Listed 4 sub titles with search on: Ancient literary sources
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Ancient literary sources (4)
City of Phocis on Mt. Parnassus, stories of its foundation.
- Lycorea: Perseus Encyclopedia
Situated above Delphi is Lycoreia, on which place, above the temple,
the Delphians were established in earlier times. But now they live close to the
temple, round the Castalian fountain. (9.3.3)
- Perseus: Strabo, Geography
A fruitful land and fair but now submerged beneath a wilderness of
rising waves, 'Twixt Oeta and Aonia, Phocis lies, where through the clouds Parnassus'
summits twain point upward to the stars, unmeasured height, save which the rolling
billows covered all: there in a small and fragile boat, arrived, Deucalion and
the consort of his couch, prepared to worship the Corycian Nymphs, the mountain
deities, and Themis kind, who in that age revealed in oracles the voice of fate.
As he no other lived so good and just, as she no other feared the Gods.
- Perseus: P. Ovidius Naso, Metamorphoses (ed. Brookes More), Diluvium. Deucalion et Pyrrha.
So this part of the barbarian army marched as I have said, and others
set forth with guides for the temple at Delphi, keeping Parnassus on their right.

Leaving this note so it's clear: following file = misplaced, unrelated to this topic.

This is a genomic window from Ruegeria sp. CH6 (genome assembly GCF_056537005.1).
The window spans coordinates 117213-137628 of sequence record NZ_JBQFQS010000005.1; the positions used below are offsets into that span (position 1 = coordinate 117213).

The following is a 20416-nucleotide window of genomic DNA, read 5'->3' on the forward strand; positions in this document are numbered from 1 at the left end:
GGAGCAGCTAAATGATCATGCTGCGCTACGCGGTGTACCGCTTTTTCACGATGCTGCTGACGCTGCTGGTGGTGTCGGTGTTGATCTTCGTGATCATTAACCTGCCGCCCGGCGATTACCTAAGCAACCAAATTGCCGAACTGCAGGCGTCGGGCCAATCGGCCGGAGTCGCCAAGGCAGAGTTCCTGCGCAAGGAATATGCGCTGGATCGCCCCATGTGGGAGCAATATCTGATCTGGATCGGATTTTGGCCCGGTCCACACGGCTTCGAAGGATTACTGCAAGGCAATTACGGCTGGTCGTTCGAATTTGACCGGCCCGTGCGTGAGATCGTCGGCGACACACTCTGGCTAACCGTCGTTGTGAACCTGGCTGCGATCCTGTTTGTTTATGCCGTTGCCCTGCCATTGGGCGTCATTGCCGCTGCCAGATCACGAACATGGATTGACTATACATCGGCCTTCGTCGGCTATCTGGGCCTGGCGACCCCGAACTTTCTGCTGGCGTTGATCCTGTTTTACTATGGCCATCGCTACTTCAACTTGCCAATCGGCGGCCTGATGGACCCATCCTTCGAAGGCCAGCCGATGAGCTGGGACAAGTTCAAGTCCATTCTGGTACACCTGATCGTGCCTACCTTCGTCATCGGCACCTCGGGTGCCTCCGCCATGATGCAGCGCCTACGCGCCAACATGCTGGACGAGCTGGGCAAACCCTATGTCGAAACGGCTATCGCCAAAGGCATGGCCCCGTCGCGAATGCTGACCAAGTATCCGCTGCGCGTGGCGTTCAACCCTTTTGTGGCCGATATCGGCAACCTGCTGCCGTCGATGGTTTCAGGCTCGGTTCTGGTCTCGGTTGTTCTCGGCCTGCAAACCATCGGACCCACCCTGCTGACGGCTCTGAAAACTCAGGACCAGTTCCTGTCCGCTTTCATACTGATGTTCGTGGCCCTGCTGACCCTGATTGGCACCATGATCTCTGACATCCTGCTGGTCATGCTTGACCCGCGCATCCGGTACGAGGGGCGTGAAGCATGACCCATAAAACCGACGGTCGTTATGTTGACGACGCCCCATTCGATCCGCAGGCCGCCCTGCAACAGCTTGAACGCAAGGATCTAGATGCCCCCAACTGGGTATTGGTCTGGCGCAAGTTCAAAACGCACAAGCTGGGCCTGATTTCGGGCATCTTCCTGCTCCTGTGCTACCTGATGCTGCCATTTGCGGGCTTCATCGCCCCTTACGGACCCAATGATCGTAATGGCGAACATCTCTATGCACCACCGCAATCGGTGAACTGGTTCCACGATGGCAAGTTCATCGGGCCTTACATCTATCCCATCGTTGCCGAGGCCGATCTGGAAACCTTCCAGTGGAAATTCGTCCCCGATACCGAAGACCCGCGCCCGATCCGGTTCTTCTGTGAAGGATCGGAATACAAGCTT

These, too, laid waste to every part of Phocis which they occupied, burning the
towns of the Panopeans and Daulii and Aeolidae. The purpose of their parting from
the rest of the army and marching this way was that they might plunder the temple
at Delphi and lay its wealth before Xerxes, who (as I have been told) had better
knowledge of the most notable possessions in the temple than of what he had left
in his own palace, chiefly the offerings of Croesus son of Alyattes; so many had
always spoken of them.
When the Delphians learned all this, they were very much afraid, and
in their great fear they inquired of the oracle whether they should bury the sacred
treasure in the ground or take it away to another country. The god told them to
move nothing, saying that he was able to protect what belonged to him. Upon hearing
that, the Delphians took thought for themselves. They sent their children and
women overseas to Achaia. Most of the men went up to the peaks of Parnassus and
carried their goods into the Corycian cave, but some escaped
to Amphissa in Locris. In short, all the Delphians left the town save sixty men
and the prophet.
- Perseus: Herodotus, The Histories (ed. A. D. Godley)
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